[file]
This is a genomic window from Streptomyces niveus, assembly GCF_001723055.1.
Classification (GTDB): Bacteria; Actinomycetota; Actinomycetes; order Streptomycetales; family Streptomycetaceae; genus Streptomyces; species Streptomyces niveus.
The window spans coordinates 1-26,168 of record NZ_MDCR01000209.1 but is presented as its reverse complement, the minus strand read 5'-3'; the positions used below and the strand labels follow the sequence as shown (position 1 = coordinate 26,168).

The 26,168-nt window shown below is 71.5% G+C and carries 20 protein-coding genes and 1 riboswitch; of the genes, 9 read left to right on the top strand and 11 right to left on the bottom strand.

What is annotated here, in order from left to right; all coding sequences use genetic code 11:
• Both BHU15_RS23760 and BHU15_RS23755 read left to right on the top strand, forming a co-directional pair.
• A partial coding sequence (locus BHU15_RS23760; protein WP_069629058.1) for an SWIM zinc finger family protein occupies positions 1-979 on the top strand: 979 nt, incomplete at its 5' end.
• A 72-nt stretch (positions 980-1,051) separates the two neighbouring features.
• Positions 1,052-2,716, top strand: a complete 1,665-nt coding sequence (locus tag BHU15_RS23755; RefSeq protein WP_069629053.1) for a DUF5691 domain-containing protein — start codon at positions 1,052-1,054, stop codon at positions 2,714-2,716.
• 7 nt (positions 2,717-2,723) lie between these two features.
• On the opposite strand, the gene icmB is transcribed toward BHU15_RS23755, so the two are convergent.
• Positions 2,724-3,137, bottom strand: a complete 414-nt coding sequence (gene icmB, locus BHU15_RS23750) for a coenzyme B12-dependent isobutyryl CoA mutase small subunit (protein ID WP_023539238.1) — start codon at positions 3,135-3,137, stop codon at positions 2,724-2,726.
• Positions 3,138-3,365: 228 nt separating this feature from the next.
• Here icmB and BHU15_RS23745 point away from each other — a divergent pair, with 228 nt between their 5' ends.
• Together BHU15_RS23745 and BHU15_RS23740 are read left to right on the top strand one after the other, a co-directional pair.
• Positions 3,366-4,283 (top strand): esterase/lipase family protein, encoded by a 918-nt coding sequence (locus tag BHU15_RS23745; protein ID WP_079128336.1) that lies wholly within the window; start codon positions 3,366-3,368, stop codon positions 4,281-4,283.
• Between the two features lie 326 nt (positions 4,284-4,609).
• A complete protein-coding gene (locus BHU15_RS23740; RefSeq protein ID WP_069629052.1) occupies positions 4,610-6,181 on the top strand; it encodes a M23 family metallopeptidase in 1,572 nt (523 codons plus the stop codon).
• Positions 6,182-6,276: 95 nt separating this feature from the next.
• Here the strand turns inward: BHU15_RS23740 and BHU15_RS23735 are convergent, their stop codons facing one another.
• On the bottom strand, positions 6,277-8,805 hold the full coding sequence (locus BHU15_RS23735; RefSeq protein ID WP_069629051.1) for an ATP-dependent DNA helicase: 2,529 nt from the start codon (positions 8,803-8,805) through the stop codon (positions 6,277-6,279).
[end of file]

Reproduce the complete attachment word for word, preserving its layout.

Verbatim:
This is a genomic window from Streptomyces niveus, assembly GCF_001723055.1.
Classification (GTDB): Bacteria; Actinomycetota; Actinomycetes; order Streptomycetales; family Streptomycetaceae; genus Streptomyces; species Streptomyces niveus.
The window spans coordinates 1-26,168 of record NZ_MDCR01000209.1 but is presented as its reverse complement, the minus strand read 5'-3'; the positions used below and the strand labels follow the sequence as shown (position 1 = coordinate 26,168).

The 26,168-nt window shown below is 71.5% G+C and carries 20 protein-coding genes and 1 riboswitch; of the genes, 9 read left to right on the top strand and 11 right to left on the bottom strand.

What is annotated here, in order from left to right; all coding sequences use genetic code 11:
• Both BHU15_RS23760 and BHU15_RS23755 read left to right on the top strand, forming a co-directional pair.
• A partial coding sequence (locus BHU15_RS23760; protein WP_069629058.1) for an SWIM zinc finger family protein occupies positions 1-979 on the top strand: 979 nt, incomplete at its 5' end.
• A 72-nt stretch (positions 980-1,051) separates the two neighbouring features.
• Positions 1,052-2,716, top strand: a complete 1,665-nt coding sequence (locus tag BHU15_RS23755; RefSeq protein WP_069629053.1) for a DUF5691 domain-containing protein — start codon at positions 1,052-1,054, stop codon at positions 2,714-2,716.
• 7 nt (positions 2,717-2,723) lie between these two features.
• On the opposite strand, the gene icmB is transcribed toward BHU15_RS23755, so the two are convergent.
• Positions 2,724-3,137, bottom strand: a complete 414-nt coding sequence (gene icmB, locus BHU15_RS23750) for a coenzyme B12-dependent isobutyryl CoA mutase small subunit (protein ID WP_023539238.1) — start codon at positions 3,135-3,137, stop codon at positions 2,724-2,726.
• Positions 3,138-3,365: 228 nt separating this feature from the next.
• Here icmB and BHU15_RS23745 point away from each other — a divergent pair, with 228 nt between their 5' ends.
• Together BHU15_RS23745 and BHU15_RS23740 are read left to right on the top strand one after the other, a co-directional pair.
• Positions 3,366-4,283 (top strand): esterase/lipase family protein, encoded by a 918-nt coding sequence (locus tag BHU15_RS23745; protein ID WP_079128336.1) that lies wholly within the window; start codon positions 3,366-3,368, stop codon positions 4,281-4,283.
• Between the two features lie 326 nt (positions 4,284-4,609).
• A complete protein-coding gene (locus BHU15_RS23740; RefSeq protein ID WP_069629052.1) occupies positions 4,610-6,181 on the top strand; it encodes a M23 family metallopeptidase in 1,572 nt (523 codons plus the stop codon).
• Positions 6,182-6,276: 95 nt separating this feature from the next.
• Here the strand turns inward: BHU15_RS23740 and BHU15_RS23735 are convergent, their stop codons facing one another.
• On the bottom strand, positions 6,277-8,805 hold the full coding sequence (locus BHU15_RS23735; RefSeq protein ID WP_069629051.1) for an ATP-dependent DNA helicase: 2,529 nt from the start codon (positions 8,803-8,805) through the stop codon (positions 6,277-6,279).